**Lemma:** Let be a sequence of marked groups converging to some . If is another marking of , then there exist markings such that converges to .

**Proof.** For any , there exists a word such that . Let . We can show that works.

Let be a word such that (resp. ) in . But and so (resp. ) for large enough.

Consequently, we can talk about the Cantor-Bendixson rank of a group or about condensation groups without ambiguity. To prove theorem 1, the following result will show that in fact it is sufficient to prove that is a condensation group:

**Property:** Let where is finitely presented. There exists a neighborhood of in such that is a quotient of for any .

**Proof.** Let be a finite presentation of . If , let be the open ball of radius centered at . Then if the relations hold in : Consequently is a quotient of .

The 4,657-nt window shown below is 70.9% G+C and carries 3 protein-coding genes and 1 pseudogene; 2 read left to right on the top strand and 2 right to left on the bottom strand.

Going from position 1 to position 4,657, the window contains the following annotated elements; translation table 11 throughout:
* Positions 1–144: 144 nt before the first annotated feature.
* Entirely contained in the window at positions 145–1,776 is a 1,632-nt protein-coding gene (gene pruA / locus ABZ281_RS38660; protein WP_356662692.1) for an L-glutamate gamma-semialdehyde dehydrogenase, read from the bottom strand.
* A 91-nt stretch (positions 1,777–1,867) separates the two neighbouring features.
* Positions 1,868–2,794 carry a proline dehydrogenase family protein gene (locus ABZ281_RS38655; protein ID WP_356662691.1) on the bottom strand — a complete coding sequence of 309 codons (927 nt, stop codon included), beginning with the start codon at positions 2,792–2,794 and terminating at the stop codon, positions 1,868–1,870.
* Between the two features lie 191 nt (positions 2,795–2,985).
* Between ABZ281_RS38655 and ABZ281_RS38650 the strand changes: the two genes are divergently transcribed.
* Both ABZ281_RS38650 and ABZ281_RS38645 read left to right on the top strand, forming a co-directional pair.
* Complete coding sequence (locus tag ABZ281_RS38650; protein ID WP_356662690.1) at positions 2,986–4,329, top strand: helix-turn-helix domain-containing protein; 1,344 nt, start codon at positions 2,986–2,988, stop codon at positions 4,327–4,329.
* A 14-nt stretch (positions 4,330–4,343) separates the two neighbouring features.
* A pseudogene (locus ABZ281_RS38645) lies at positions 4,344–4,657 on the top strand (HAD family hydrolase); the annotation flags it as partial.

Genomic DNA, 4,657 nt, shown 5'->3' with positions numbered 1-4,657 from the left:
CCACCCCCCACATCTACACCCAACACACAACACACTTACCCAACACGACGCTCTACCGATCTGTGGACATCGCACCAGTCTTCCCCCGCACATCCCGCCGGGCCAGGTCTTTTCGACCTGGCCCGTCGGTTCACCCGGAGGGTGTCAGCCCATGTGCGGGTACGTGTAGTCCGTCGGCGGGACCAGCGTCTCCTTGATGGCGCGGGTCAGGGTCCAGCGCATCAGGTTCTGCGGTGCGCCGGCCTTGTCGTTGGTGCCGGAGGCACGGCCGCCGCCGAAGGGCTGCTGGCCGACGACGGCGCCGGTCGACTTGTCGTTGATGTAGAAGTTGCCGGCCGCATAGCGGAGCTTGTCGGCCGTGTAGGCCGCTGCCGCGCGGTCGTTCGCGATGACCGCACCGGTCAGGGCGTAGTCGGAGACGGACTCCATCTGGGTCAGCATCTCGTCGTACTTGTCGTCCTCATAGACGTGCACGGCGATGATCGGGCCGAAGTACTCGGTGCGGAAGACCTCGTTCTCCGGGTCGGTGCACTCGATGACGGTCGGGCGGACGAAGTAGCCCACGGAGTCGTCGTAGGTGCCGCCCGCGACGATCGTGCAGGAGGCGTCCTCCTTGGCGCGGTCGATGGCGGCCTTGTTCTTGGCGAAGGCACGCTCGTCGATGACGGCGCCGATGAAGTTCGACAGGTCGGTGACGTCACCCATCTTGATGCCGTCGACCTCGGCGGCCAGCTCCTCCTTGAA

In order to prove that is a condensation group, recall some facts about small cancellation groups:

**Definition:** Let be a presentation of group, where is finite and where each element of is freely and cyclically reduced; let denote the closure under taking cyclic permutations and inverses of .

A nontrivial freely reduced word over is called a piece if there exist such that is the maximal initial segment common to and .

Let . We say that satisfies the condition if for any containing a piece , . When , we say that is a small cancellation group.

Our main result about small cancellation groups is:

**Theorem:** *(Greendlinger)* Let be a presentation of group satisfying the condition with . Let be a nontrivial freely reduced word over such that in . Then has a subword in common with a relator such that .

**Theorem:** is a condensation group.